Here at Smith Brandon, we’ve been following the 1MDB scandal with great interest. The sheer scale of funds misappropriated from the beleaguered Malaysian sovereign wealth fund is just staggering; estimates peg it at roughly $4.5 billion. Recently, three new revelations came to light.
On Monday, June 12th, news broke that the US Department of Justice is investigating improprieties in the 2013/2014 sale of the Houston based Coastal Energy Company to Compañía Española de Petróleos, S.A.U. (CEPSA), a subsidiary of the Abu Dhabi sovereign wealth fund International Petroleum Investment Co. The $2.2 billion sale was orchestrated by Jho Low, a Malaysian financier close to the family of Malaysian Prime Minister, Najib Tun Razak. Low reportedly supplied $50 million for the deal (believed to have been misappropriated from 1MDB); one week later CESPA transferred $350 million back to Low’s shell company. Jho Low has been at the center of several lawsuits related to the scandal.
Three days later, on Thursday, June 15th, news broke that US prosecutors were expanding their efforts to seize $540 million worth of assets allegedly purchased with stolen 1MDB funds by Jho Low and others. The assets sought include a megayacht, diamond jewelry, and movie rights for “Dumber and Dumber To” and “Daddy’s Home.” US authorities had previously moved to seize more than $1 billion worth of assets purchased with 1MDB funds, including aircraft, movie rights for “The Wolf of Wall Street,” luxury real estate, and rare paintings. Thursday’s actions bring the total value of assets sought in the US to $1.7 billion. Separate investigations are reportedly underway in Luxembourg, Singapore, Switzerland, and the UAE.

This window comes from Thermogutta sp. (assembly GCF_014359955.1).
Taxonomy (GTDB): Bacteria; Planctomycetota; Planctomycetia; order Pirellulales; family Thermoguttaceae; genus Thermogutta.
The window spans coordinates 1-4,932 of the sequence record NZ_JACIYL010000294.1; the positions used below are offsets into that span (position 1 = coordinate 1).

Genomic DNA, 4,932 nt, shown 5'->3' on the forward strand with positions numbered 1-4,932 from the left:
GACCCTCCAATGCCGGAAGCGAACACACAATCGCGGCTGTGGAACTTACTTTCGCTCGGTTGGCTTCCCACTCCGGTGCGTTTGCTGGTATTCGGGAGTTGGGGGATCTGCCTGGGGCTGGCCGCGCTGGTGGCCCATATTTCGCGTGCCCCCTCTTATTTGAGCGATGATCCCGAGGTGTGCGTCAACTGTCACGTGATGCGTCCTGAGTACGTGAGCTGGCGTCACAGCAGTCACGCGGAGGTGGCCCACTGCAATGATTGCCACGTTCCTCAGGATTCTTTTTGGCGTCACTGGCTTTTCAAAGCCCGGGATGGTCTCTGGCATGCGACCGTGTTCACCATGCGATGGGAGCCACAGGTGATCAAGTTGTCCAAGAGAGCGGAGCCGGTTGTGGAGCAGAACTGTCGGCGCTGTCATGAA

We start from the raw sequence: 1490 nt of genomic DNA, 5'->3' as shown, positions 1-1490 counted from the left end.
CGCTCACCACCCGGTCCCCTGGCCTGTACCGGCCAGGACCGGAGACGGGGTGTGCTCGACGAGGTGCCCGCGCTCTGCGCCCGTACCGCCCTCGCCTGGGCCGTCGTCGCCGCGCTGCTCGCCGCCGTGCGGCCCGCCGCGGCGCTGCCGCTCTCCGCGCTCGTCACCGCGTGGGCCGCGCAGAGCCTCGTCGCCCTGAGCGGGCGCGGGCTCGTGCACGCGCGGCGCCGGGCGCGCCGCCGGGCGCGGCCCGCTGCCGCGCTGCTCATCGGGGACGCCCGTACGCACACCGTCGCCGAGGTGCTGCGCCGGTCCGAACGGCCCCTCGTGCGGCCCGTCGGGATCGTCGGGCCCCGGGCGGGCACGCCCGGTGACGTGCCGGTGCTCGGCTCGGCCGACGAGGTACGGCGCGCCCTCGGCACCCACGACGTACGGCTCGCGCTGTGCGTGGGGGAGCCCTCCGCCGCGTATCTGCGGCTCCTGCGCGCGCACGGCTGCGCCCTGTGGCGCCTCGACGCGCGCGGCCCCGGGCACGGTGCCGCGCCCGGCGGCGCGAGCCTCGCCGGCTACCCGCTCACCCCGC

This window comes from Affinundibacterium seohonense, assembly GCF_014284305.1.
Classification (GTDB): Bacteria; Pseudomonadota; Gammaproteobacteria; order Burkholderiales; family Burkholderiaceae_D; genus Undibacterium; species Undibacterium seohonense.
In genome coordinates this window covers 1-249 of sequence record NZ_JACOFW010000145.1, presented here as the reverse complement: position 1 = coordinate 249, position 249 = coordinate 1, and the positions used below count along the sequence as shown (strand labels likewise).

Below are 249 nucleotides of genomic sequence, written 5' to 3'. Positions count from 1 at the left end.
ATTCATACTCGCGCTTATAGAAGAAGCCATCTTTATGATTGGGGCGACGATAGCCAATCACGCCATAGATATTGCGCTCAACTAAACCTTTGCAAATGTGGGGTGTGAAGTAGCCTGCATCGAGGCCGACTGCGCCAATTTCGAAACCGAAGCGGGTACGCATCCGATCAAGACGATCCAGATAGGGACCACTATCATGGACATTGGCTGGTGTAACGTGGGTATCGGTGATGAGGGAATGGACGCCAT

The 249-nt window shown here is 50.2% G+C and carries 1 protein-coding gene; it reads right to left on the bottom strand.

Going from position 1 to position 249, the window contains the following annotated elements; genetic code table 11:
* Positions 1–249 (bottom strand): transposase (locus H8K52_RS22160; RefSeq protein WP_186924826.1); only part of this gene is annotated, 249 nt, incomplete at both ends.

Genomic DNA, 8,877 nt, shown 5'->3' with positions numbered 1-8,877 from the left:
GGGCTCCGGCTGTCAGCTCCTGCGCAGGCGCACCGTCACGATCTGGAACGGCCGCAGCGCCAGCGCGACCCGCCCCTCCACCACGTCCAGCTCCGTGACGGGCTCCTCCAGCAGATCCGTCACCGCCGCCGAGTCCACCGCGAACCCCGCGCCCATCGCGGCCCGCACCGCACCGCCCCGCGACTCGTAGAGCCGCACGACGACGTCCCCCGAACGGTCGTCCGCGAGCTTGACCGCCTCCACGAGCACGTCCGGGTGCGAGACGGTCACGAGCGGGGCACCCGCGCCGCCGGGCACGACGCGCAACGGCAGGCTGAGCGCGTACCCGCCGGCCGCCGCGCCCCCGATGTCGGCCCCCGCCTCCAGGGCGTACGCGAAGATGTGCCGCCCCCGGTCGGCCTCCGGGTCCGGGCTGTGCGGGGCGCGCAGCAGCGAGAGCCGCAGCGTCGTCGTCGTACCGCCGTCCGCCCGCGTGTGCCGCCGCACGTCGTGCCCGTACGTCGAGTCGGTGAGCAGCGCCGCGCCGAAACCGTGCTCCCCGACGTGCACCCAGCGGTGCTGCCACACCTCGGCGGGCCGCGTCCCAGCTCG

Two weeks later, The Wall Street Journal reported that hacked emails of the UAE’s ambassador to the US, Yousef Al Otaiba, describe meetings between the ambassador, Jho Low, and Shaher Awartani, a business partner of Ambassador Otaiba. The article also alleged that companies connected to the ambassador have received $66 million from offshore companies that investigators believe contained misappropriated 1MDB funds. The UAE Embassy in the US dismissed the emails as part of campaign against the UAE, and declined to address evidence of the financial transfers.
Low and his family continue to deny any wrongdoing and have contested actions to seize disputed assets: we’re sure this isn’t the last we’ve heard about Jho Low and 1MDB.
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